again - and sent me flying through the air into the wall behind me.
"It hurt - but I got up and tried to run past her. And she did it to me again. Only this time I hit the wall so hard it
fractured my arm. As I'm lying there in
pain she slowly backs out of the alley.
In a minute she flags down a cop and tells him she thinks I'm the one
he's looking for. And that I fell trying to jump up to the fire escape.
"I tried telling the cops, the DA, about her magic - no
one would even listen."
Prue was trying to make sense of it. She couldn't understand how this could
be. They had been The Charmed Ones for
less than four weeks. How could there
have been a Halliwell twenty-five years ago?
But it was distracting her from thinking about what to do
now. She had to accept that somehow, it
had all happened.
"I managed to get hold of a newspaper and I read their
story of what happened," Norwell continued. "The police must have
given them her name because they wrote how she helped the police capture
me. That's how I found out who she was.
"I remember every detail as if it happened yesterday
because I've been thinking about it all these years. I had a life ahead of me.
Patty Halliwell took it from me.
"When I got paroled a few years ago I checked up on her
and found out she was dead. I thought
that was the end of it. Until last
month, when I'm looking through this magazine and the name on a picture caught
my eye. Photo by Prue Halliwell, it
said. So I did some checking and found
out you're her daughter.
"I went by your house one night to see what I could
find out about you. You were leaving
and I followed you, right to where that woman was murdered. And the next day the paper describes those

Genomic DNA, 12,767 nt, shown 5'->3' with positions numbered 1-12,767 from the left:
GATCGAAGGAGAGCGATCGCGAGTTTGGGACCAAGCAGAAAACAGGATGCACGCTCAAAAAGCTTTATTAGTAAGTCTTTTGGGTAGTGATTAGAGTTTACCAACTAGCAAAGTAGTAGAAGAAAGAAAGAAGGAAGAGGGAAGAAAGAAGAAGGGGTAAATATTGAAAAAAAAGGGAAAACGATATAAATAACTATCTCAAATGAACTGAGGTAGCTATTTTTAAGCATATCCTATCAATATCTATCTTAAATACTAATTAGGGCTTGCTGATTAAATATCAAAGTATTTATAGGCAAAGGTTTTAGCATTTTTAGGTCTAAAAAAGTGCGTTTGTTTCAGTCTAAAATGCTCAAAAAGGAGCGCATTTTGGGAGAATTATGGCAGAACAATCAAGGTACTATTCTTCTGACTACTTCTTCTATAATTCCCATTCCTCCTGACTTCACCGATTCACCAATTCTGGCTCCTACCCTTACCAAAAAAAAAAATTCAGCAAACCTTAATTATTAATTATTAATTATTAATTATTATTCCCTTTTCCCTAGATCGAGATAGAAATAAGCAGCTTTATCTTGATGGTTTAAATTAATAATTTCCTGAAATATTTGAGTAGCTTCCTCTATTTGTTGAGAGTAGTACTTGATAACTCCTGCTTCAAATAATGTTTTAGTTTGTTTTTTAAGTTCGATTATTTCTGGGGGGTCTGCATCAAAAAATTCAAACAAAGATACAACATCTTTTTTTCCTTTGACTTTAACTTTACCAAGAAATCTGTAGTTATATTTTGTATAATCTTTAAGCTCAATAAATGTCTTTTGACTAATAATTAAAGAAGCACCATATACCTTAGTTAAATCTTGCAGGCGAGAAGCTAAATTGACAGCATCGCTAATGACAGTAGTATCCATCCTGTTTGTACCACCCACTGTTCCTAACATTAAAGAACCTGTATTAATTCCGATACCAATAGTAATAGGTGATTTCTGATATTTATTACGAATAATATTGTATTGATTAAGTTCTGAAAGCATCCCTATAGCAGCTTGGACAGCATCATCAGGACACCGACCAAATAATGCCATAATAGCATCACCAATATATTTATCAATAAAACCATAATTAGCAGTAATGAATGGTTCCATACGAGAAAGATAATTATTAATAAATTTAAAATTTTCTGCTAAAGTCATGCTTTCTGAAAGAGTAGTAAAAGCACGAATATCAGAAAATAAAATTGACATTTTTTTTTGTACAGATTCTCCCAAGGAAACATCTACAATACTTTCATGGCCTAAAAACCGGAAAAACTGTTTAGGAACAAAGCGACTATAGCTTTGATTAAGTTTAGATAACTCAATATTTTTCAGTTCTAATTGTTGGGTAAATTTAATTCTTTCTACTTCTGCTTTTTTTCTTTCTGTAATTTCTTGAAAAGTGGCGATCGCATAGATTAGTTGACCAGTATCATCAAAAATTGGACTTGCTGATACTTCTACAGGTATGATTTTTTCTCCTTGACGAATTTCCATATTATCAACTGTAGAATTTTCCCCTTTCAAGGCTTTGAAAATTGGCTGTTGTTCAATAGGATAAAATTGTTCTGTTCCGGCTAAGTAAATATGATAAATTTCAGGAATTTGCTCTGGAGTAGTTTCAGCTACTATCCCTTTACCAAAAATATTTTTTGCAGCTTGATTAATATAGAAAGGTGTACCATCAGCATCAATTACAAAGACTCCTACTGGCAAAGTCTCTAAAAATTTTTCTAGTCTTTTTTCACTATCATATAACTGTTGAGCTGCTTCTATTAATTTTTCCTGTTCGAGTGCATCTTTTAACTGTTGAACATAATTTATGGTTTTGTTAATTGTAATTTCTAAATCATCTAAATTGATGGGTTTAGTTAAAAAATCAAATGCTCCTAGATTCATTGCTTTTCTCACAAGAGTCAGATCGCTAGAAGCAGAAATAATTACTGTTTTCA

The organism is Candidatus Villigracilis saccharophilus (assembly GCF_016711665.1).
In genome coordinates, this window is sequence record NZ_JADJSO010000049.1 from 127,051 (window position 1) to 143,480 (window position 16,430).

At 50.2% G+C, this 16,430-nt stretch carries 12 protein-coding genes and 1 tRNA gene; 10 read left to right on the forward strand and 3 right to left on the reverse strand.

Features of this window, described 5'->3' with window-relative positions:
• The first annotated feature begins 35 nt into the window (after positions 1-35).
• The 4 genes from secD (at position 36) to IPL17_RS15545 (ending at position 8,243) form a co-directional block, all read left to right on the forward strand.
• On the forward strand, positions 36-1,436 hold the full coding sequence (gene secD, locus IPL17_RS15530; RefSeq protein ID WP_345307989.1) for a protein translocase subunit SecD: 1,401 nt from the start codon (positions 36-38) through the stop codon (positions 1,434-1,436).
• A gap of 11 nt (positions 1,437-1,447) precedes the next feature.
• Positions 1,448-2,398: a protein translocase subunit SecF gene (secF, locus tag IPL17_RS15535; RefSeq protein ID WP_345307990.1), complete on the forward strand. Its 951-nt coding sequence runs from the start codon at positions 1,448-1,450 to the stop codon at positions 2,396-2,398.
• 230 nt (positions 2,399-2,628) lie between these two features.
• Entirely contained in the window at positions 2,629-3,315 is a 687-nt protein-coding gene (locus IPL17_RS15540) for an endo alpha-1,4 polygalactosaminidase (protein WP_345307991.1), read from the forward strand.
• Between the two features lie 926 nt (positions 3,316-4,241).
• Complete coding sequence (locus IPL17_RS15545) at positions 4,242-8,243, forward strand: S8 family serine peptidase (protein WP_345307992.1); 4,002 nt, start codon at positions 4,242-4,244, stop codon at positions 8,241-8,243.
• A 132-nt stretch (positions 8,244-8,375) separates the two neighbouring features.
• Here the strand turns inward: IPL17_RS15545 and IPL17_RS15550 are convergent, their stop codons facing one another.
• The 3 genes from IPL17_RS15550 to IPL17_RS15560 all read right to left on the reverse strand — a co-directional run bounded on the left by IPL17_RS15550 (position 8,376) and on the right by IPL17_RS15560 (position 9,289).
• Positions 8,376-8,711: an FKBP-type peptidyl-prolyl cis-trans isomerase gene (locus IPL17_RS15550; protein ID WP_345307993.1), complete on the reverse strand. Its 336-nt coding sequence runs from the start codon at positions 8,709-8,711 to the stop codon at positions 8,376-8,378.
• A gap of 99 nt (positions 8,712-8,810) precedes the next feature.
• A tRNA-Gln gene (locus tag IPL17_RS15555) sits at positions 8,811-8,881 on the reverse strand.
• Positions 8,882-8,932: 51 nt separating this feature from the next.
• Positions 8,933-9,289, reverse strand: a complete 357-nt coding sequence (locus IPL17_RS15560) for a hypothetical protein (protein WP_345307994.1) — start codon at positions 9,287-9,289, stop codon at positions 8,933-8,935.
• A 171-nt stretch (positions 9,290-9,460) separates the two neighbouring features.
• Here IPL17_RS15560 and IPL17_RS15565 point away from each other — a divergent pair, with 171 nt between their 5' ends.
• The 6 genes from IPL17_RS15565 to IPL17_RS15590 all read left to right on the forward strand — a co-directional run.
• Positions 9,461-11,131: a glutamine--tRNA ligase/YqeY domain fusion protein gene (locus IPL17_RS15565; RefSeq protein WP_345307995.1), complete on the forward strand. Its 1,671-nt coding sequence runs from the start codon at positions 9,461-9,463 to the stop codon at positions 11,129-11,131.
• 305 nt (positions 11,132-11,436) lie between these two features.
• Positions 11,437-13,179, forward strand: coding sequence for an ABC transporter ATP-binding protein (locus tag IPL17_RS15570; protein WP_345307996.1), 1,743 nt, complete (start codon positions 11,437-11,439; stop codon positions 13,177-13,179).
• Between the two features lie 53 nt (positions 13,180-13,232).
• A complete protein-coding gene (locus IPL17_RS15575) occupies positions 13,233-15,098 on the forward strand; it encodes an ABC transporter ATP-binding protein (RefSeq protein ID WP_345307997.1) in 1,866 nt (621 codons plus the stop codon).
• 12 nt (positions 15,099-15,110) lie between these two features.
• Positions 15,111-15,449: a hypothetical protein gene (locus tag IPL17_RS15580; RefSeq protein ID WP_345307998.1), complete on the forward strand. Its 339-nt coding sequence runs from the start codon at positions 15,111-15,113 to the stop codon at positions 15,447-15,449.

marks that were found there. Something
to do with magic. So I know that you've
got to be involved with magic just like your mother was."
"So you want what - revenge?" Prue asked "Against me for what...my mother
revenge," he said.
"For twenty years I lived in a cage without any life of
my own. I had no privacy, always being
watched, always being told what I could do and what I couldn't.
"Yeah, I'm going to get revenge. But I'm not going to kill you. That's too fast." He paused and stared
“I'm going to expose you.
"Then they'll come for you and put you in a laboratory
cage. The government is good at that.
They'll watch you eat, watch you sleep, watch your most private moments to find
out what makes you tick.
"And when they do let you out, you'll be followed
everywhere you go. Reporters, expose
writers and all the crazies trying to find out what they can about the 'magic
girl'. You'll never know a day's peace,
never be left alone. They'll all be
"And you won't have a life. Just like I didn't have a life for twenty years. And I'll be watching it all happen.
"That's my revenge.
It's worse than killing you."